At the beginning of the 19th century, the area of Suurtor was in the shape it had received during the previous century, after the Great Hatred that razed the city to the ground. Although the city consisted almost entirely of wooden houses, the most important public buildings and the houses of the richest burghers were already made of stone. Toria was dominated by two stone buildings, the town hall (1804) on its northern edge and the trivial school (1759) on its eastern edge. On the western edge of the square was a low main guard building, behind which the cemetery area began. Ulrika Eleonora's church, which rose in the cemetery, was a wooden cross church with a mansard roof, which was named after the Queen of Sweden. The church ground had become full at the end of the 1780s, but people were still buried in the old family graves at the beginning of the 19th century. Along Suurkatu, south of the market, there was a row of stone merchant houses, such as Sederholm's house and Bock's house.


Johan Albrecht Ehrenström and the design of Senate Square

When Helsinki was made the capital of the Grand Duchy of Finland in 1812, it was started to be built into a representative administrative city. The task was given to the Helsinki-born courtier Johan Albrecht Ehrenström and the German architect Carl Ludvig Engel. Ehrenström acted as the director of the reconstruction committee of Helsinki and drew a new square plan for the city, in accordance with the ideals of neoclassicism, while Engel designed the most important buildings.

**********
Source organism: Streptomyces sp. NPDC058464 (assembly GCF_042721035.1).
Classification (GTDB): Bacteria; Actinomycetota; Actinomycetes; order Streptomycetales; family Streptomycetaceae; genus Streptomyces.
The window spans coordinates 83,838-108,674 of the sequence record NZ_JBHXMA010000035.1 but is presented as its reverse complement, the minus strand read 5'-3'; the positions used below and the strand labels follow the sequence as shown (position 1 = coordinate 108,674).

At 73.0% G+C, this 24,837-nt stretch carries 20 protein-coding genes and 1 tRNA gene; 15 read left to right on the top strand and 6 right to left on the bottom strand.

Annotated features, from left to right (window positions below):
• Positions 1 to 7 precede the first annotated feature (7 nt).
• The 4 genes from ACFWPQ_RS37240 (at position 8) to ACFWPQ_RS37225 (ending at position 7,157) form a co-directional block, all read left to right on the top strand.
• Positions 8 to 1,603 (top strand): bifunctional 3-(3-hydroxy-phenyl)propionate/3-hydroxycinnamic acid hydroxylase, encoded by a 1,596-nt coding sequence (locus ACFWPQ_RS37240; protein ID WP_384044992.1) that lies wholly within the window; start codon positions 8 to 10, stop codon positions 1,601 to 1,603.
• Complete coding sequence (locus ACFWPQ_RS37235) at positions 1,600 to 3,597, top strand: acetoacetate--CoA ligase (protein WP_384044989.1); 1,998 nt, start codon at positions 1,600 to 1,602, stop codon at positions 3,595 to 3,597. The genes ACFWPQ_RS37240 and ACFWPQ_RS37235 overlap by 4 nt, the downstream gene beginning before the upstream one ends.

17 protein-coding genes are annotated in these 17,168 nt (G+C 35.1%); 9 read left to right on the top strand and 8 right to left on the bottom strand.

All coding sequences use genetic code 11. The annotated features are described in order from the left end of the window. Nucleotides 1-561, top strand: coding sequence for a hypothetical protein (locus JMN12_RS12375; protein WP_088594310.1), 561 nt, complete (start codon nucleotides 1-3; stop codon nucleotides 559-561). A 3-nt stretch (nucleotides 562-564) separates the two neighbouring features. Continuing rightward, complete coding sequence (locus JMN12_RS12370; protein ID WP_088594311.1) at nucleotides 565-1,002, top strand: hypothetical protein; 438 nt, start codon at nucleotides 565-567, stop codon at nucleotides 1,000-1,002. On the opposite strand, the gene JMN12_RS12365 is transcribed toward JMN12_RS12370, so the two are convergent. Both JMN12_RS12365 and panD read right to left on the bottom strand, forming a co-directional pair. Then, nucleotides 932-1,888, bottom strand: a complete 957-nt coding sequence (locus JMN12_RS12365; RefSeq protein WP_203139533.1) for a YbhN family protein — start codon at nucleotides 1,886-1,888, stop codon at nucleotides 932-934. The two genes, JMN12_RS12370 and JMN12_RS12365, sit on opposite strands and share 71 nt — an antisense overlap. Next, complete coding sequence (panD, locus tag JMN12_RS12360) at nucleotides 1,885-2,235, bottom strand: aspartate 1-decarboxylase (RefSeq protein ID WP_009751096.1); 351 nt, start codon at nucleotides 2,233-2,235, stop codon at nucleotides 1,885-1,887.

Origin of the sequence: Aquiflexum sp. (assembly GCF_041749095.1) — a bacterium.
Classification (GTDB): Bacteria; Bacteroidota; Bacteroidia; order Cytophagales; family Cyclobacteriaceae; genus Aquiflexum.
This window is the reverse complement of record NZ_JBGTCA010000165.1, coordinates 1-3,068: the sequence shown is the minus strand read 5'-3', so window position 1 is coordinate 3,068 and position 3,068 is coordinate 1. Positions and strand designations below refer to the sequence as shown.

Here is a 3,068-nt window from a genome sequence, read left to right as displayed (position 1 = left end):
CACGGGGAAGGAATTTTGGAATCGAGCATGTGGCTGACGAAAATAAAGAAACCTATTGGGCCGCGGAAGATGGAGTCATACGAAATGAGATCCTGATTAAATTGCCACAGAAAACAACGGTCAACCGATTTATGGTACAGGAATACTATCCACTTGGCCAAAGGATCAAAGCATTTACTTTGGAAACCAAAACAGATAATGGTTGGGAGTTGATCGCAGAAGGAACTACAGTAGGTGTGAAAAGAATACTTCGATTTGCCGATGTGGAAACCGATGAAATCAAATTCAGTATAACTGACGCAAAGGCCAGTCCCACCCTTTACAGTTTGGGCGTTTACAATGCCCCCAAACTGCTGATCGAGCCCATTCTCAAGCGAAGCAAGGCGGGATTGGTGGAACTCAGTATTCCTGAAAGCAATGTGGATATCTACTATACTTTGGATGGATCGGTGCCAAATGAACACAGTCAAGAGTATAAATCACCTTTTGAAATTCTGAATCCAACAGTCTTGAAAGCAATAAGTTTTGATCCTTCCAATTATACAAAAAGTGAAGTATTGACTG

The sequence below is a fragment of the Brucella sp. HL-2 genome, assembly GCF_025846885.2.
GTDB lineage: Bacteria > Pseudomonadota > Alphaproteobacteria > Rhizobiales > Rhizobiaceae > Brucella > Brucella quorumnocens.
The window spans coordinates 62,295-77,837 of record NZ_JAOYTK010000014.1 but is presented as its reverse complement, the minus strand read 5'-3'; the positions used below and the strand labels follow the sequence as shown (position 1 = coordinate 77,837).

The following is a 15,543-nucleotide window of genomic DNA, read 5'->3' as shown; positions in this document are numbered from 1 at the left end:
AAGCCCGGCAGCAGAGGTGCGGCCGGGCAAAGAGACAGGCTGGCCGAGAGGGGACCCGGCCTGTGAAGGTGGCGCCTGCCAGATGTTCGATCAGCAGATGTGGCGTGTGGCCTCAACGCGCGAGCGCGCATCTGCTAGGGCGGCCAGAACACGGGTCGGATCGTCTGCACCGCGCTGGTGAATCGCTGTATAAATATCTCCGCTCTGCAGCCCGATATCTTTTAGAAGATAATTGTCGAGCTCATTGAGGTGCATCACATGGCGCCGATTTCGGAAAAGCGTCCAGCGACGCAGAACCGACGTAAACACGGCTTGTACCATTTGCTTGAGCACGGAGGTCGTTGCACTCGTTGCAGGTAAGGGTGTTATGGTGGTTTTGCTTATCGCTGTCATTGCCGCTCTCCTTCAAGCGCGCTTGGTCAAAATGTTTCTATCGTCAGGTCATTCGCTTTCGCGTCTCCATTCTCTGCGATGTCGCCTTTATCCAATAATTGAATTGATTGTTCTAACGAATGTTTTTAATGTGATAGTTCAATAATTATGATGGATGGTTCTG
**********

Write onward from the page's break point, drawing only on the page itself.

The focal point of the new Helsinki designed by Ehrenström was the monumental square Senatintori, which was placed on the site of the old Suurtor. The market trade that used to be carried out at Suurtor was moved to Kauppatori and Senatintor was made into a purely representative space. When designing the new square, Ehrenström was influenced by European squares realized in the neoclassical style, above all Stockholm's Kustaa Aadolf Square. In accordance with these examples, Ehrenström emphasized symmetry, so that the northern edge of the square had to be symmetrical in proportions, and the buildings placed on the east and west sides of the square also had to have symmetrical facades.